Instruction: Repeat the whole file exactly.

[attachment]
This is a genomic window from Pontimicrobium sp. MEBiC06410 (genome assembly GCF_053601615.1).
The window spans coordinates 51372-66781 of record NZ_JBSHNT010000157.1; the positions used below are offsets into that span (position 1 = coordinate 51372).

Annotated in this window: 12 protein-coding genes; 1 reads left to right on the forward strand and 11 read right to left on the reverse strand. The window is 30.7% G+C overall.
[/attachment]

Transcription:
This is a genomic window from Pontimicrobium sp. MEBiC06410 (genome assembly GCF_053601615.1).
The window spans coordinates 51372-66781 of record NZ_JBSHNT010000157.1; the positions used below are offsets into that span (position 1 = coordinate 51372).

Annotated in this window: 12 protein-coding genes; 1 reads left to right on the forward strand and 11 read right to left on the reverse strand. The window is 30.7% G+C overall.